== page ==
It will be observed from the foregoing that the material properties of the various sole regions appropriately cushion and support various parts of the user's foot. Moreover, the shapes of the first and second bodies 40, 42 enhance the movement and support of the foot. For instance, the bunion cradle 64 of the preferred embodiment permits the first metatarsal head M1 to plantarflex relative to the second and third metatarsal heads M2, M3 during toe-off. Likewise, the arch support 62 and the heel seat 60 support and cradle the osseous structure of the foot to maintain the appropriate neutral position after pronation and to prevent the ligaments, tendons and muscles of the user's feet and legs from being over stressed.

FIG. 6 illustrates a second embodiment of a sole 100 of the present invention. This version is identical to the sole 10 described above except that the medial and lateral regions of the heel (designated 120 and 122, respectively) are both formed from the same softer material. In other words, the medial region 120 of the heel is not formed from a harder material as in the first embodiment. As shown in FIG. 6, the longitudinal boundary line 134 separating the body 140 of softer material from the body 142 of harder material has a longitudinal segment 134 a which extends generally between the third and fourth metatarsal necks N3, N4, a segment 134 b which extends rearwardly between the cuboid bone 180 and the lateral cuneiform bone 182 of the foot, and a segment 134 c which curves gradually in a rearward and medial direction to the medial side of sole, passing between the navicular bone 186 and the forward end of the medial tuberosity 188 of the heel. This sole design functions in the same manner as the sole design of the first embodiment, except that it provides cushioning for the entire heel area, not just the lateral region of the heel.

It will be appreciated that the hardnesses presented above may be altered depending upon the intended use of the sole. For example, adult footwear designed for use in situations where the wearer will frequently be carrying a heavy load (e.g., work boots) may require more support than a child's dress shoe. Likewise, footwear made for running may require firmer support in the heel section to absorb the initial shock of each step than would a hiking boot in which more cushion may be required.

In addition, it will be appreciated that the present invention is not limited necessarily to any particular type of footwear and may be equally desirable for use in removable insoles, as well as for use in the soles of shoes, boots and sandals. (“Footwear” as used herein includes all of these items and any other item having or consisting of a sole.) Further, it should be understood that the locations and shapes of the areas of softer and harder material may be altered without departing from the scope of this invention. Likewise, the unique configuration of softer and harder material may be employed at any vertical level of a sole or insole to provide the desired support without departing from the scope of the invention. For example, if the sole or insole is laminated, one or more of the laminae may be configured to have the softer and harder materials in the appropriate areas described above.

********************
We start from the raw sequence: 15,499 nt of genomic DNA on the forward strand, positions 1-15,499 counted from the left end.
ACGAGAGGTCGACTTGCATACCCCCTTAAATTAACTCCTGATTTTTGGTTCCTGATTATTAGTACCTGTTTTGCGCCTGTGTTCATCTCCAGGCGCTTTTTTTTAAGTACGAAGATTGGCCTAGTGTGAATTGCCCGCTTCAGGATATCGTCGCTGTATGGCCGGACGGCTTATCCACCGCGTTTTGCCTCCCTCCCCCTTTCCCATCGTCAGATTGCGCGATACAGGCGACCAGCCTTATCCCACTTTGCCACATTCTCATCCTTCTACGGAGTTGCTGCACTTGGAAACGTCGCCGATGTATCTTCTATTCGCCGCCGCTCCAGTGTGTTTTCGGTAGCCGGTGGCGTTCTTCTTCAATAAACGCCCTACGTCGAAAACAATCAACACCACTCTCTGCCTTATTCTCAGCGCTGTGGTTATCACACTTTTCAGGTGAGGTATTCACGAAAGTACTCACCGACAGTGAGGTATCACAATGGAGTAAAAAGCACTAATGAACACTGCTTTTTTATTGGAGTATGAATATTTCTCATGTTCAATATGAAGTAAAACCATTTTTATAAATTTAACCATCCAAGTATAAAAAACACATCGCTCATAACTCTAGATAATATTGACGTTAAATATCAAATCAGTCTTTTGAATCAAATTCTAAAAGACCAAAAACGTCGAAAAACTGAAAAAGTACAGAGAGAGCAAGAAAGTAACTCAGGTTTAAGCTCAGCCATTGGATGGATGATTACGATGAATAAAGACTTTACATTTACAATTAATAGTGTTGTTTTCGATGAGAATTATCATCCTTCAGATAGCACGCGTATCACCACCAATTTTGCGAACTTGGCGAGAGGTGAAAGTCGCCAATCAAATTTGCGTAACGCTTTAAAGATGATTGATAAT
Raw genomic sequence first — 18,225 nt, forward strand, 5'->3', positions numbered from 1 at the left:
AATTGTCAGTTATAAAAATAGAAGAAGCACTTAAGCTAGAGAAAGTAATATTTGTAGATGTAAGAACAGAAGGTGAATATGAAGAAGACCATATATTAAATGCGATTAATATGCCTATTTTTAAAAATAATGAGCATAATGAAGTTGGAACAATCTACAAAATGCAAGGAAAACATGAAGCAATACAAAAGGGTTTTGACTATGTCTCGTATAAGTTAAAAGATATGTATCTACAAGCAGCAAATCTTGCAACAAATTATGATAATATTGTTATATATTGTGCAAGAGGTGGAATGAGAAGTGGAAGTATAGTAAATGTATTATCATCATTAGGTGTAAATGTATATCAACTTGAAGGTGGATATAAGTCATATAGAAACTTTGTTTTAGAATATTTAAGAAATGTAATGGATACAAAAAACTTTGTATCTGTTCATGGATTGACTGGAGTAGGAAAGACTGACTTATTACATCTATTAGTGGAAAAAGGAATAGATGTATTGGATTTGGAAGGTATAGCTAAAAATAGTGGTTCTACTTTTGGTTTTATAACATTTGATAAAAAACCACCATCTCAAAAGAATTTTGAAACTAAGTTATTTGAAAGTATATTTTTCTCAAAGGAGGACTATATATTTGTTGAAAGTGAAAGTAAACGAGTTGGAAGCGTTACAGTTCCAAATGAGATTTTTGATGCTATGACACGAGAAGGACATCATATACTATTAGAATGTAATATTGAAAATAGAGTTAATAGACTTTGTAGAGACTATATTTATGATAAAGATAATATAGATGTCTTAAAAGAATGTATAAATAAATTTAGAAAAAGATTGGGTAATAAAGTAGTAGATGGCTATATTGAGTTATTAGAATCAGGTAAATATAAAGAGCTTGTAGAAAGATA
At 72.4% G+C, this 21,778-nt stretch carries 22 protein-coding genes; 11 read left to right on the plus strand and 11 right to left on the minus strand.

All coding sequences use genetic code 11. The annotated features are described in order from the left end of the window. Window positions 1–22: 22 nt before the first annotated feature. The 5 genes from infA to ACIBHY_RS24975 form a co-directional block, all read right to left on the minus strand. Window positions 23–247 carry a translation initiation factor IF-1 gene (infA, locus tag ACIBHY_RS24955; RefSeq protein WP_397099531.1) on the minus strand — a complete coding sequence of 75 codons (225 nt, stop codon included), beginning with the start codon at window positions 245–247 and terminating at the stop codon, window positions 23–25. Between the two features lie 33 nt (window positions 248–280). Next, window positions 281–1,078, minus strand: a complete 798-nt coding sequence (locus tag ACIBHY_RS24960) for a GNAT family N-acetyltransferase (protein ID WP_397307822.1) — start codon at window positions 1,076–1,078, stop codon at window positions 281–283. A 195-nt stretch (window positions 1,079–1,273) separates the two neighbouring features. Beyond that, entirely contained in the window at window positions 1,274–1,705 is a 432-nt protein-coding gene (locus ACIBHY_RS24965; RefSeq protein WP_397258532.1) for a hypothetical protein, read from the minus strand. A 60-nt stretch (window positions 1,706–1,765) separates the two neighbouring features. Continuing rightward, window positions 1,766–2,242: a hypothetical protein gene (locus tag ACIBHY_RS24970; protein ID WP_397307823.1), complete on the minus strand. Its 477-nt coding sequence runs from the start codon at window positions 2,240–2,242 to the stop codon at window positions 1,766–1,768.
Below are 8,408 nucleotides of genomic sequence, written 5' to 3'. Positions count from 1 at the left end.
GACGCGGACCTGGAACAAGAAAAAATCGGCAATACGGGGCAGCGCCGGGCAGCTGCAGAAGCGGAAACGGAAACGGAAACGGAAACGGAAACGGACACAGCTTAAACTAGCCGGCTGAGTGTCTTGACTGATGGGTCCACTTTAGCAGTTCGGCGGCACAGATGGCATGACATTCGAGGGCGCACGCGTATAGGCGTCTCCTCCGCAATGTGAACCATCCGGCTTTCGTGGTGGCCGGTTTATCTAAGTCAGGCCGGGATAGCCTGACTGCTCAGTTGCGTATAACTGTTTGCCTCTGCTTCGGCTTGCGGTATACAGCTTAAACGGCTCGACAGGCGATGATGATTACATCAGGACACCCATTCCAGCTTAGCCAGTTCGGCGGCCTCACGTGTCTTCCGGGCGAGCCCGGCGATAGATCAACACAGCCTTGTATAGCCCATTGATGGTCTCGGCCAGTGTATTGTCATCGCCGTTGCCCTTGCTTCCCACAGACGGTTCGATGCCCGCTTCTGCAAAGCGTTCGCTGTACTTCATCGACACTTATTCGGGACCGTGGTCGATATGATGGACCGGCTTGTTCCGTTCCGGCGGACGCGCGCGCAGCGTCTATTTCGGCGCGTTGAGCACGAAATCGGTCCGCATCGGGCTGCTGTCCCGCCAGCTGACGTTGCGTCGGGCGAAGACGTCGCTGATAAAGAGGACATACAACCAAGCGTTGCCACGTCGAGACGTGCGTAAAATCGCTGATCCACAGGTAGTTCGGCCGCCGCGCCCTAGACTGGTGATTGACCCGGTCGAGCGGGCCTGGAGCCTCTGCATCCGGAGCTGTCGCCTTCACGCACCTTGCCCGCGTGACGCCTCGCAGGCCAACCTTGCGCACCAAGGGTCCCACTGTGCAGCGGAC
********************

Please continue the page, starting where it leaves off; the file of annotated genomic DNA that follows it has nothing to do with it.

FIGS. 7 and 8 illustrate a third embodiment of footwear, generally designated by 190, of the present invention. As illustrated in FIG. 7, the footwear 190 generally comprises a conventional upper 192, a conventional insole 194 and a sole, generally designated by 196. Although the sole 196 may have other constructions without departing from the scope of the present invention, in the most preferred embodiment, the sole 196 comprises a unitary outsole 200 having a treaded bottom 202 (FIG. 7) and a hollow interior 204 filled with ribs 206, the upper ends of which form a discontinuous upper surface or grid 208 which firmly supports the insole 194. As shown in FIG. 9, the ribs 206 in a central portion of the outsole 200 are shorter (and/or alternatively omitted entirely) to form an uninterrupted cavity or open space 210 extending downward into the outsole from the upper surface 208. A conventional metal shank 212 and a soft foam insert 214 are positioned in the cavity 210 as shown in FIG. 7 and the shank is fastened to the outsole 200 with fasteners 216 so the upper faces of the insert and shank are flush with the upper surface 208 of the outsole. Thus, the shank 212 holds the insert 214 in position against the outsole 200. The outsole 200 is made of conventional outsole material which is somewhat incompressible and the foam insert 214 is made of a softer material having less resistance to compression than the outsole material. Such softer materials include the materials described previously with respect to the body 40. Although the shank 212 of the preferred embodiment is positioned on top of the insert 214, it is envisioned that the shank may be positioned within the insert, below the insert or omitted entirely in some outsoles (e.g., wedge outsoles) without departing from the scope of the present invention.

As shown in FIG. 8, the cavity 210 and insert 214 have complementary shapes resembling a numeral seven. Because the insert 214 is softer than the ribs 206, the insert provides less compression resistance than the ribs so it absorbs shock and cushions the corresponding areas of the foot. Further, the portion of the outsole 196 where the insert 214 is not present is harder so it provides greater compression resistance to firmly support the corresponding areas of the foot.